Transcript: Thom Hartmann: The Big Picture: Are Hacktivists becoming the new journalists? 24 June '11
Yesterday - the hacker collective known as "Lulz Security" released a cache of private data - including intelligence bulletins and training manuals - it had hacked from Arizona law enforcement.
The hack was part of a mission to fight Arizona's illegal "papers, please" law that encourages police to use racial profiling to identify illegal immigrants into the state.
Lulz Security referred to Arizona as a, "racial-profiling anti-immigration police state".
Lulz says that like any police state - transparency is hard to come by - and that's why they say they're breaking down barriers standing between the people - and a corporate-corrupted government that's in the business of hiding information from the population.
Lulz Security is now teaming up with another group of hackers known as "Anonymous" - famous for a string of cyber attack earlier this year against enemies of Wikileaks. The hackers spoke about their mission saying:
Every week we plan on releasing more classified documents and embarrassing personal details of military and law enforcement in an effort not just to reveal their racist and corrupt nature but to purposefully sabotage their efforts to terrorize communities fighting an unjust war on drugs.
Love them or hate them - the rise of Lulz Security and Anonymous - and in particular the biggest Internet muckraker of all of them - Wikileaks - was inevitable in today's world.
They are forces of nature basically responding to imbalances in our democracy.
You know, nature hates vacuums - and will always move to fill open spaces. This is a basic law of science.
Similarly - citizens hate vacuums in their news media - as in democracy can't function without a free and open press driven by relentless investigative journalism.
Our founding fathers knew this - that's why the only industry mentioned specifically in the United States Constitution is the press. They knew that our democracy couldn't function without a "fourth estate of journalism".
But thanks to the rise of corporate media monopolies - and PATRIOT Act policies that squash journalism and whistleblowers as we see in the cases of New York Times Reporter James Risen who's been spied on by the CIA - and former NSA official Thomas Drake who blew the whistle on government waste - and Judith Miller at the New York Times shilling for Bush's war in Iraq - investigative journalism in America is pretty close to flat-lining. It's a shell of what it used to be.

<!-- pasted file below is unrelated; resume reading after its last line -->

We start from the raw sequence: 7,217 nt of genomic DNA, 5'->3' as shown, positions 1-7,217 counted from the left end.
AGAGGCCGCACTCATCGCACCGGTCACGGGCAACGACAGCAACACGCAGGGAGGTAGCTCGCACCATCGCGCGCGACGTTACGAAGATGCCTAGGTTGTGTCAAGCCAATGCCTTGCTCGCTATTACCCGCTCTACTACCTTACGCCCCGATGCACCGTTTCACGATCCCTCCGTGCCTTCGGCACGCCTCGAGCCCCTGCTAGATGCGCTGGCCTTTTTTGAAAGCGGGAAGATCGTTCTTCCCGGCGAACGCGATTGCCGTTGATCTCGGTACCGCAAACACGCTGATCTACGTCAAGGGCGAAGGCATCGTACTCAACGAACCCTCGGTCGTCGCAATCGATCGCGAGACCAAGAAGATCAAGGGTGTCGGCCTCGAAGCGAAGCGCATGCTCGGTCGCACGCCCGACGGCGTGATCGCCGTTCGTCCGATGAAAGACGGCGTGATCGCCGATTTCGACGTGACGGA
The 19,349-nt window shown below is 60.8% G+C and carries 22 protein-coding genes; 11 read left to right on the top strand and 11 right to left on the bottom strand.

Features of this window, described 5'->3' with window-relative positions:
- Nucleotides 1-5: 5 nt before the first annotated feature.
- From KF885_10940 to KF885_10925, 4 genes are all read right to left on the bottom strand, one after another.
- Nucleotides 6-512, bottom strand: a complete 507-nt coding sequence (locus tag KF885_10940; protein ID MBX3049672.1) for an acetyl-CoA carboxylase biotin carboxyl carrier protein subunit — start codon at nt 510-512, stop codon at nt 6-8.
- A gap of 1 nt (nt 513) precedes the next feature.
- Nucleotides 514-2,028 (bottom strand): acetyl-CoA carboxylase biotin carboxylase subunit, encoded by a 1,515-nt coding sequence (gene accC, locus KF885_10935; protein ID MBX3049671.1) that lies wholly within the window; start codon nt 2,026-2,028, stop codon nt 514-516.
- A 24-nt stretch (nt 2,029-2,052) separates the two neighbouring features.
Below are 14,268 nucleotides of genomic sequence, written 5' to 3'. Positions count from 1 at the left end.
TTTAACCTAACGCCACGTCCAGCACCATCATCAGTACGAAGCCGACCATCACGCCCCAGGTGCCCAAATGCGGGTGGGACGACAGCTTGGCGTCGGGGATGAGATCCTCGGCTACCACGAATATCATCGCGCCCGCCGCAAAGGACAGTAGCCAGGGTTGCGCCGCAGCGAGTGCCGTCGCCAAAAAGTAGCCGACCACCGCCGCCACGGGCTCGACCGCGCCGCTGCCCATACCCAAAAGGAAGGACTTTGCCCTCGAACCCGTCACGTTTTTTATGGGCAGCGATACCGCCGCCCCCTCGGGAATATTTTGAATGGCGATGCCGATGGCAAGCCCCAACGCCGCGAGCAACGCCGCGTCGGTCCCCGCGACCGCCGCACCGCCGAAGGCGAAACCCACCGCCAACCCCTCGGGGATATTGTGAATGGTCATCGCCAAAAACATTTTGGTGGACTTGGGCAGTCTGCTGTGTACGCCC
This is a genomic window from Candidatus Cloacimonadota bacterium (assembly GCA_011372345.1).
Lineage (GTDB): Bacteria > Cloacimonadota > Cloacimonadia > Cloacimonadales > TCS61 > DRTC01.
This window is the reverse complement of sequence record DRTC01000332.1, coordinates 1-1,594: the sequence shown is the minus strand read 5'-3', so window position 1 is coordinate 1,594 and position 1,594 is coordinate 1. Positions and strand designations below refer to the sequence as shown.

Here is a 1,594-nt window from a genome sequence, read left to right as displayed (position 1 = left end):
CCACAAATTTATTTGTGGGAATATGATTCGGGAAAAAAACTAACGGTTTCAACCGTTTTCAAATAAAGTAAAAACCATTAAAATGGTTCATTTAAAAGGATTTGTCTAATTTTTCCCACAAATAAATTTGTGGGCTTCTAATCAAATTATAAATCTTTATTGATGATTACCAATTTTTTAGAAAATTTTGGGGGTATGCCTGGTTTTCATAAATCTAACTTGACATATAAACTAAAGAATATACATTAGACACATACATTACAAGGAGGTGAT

So, as the Newtonian laws of politics would have it - something has to fill that void - just like something has to fill the void in nature. And that something is Lulz Security - and Anonymous - and Wikileaks.
But this isn't a phenomenon exclusive to the United States - it's occurring all over the world.
From Tahrir Square in Egypt - where a democratic revolution was ignited thanks in part to government abuses exposed by Wikileaks - to China - where the ranks of dissenters are swelling - to Syria where the people were in the streets again today brought out by activists using twitter and facebook and cellphones.
In much of the world the press is not doing it's job - either because it's been taken over by corporate interests - or because it's been snuffed out by totalitarian regimes.
But no matter how hard some may try to cloak transparency and silence journalism - information has a way of finding the cracks - and leaking out to the people.
That's what we're seeing today with internet activism - a new breed of investigative journalism to take on the entrenched forces of secrecy and corporate rule.
And we'll see more of these sorts of things, if real journalism and real news don't return to the American landscape.
This means bringing back the Sherman Anti-trust Act and breaking up the corporate oligarchy that has strangled our news media.
It means constructing strong financial disclosure requirements in our politics so that we all know where the money in politics is coming from, where it's going, and what strings are attached to it.
And that means praising - and not punishing - the forces that work to bring transparency to corporations and governments so that the people's interest is best served.
This is the new paradigm - the hacker investigative journalists versus the forces of secrecy and corporate rule. How did this come about? How did we get into this point where we've got this vacuum, where news is not news, where we have infotainment?
Mostly it began in the early 1980s when Ronald Reagan stopped enforcing the Sherman Anti-Trust Ac. Virtually all our media now is part of a giant interconnected transnational corporate hydra.
Ben H. Bagdikian wrote a book called The Media Monopoly back 10, 15 years ago, 20 years ago the first edition, and every year or so he's been updating it. We've gone from hundreds of companies owning our media, thousands of companies, really, newspapers all over the country, to hundreds, to dozens, to now fewer than ten control most of the media that more than 80 or 90% of Americans read, watch or listen to.
So if our politicians and our military and security institutions are concerned about hacktivists - there's a really pretty straightforward and easy solution.
Break up the big monopolies - particularly the media monopolies - by enforcing the Sherman Act, and a thousand competitive small media groups will blossom.
And America will again be the well-informed, citizen-involved society that Alexis de Tocqueville marveled at almost two hundred years ago when he visited the United States and wrote "Democracy in America".
That's The Big Picture.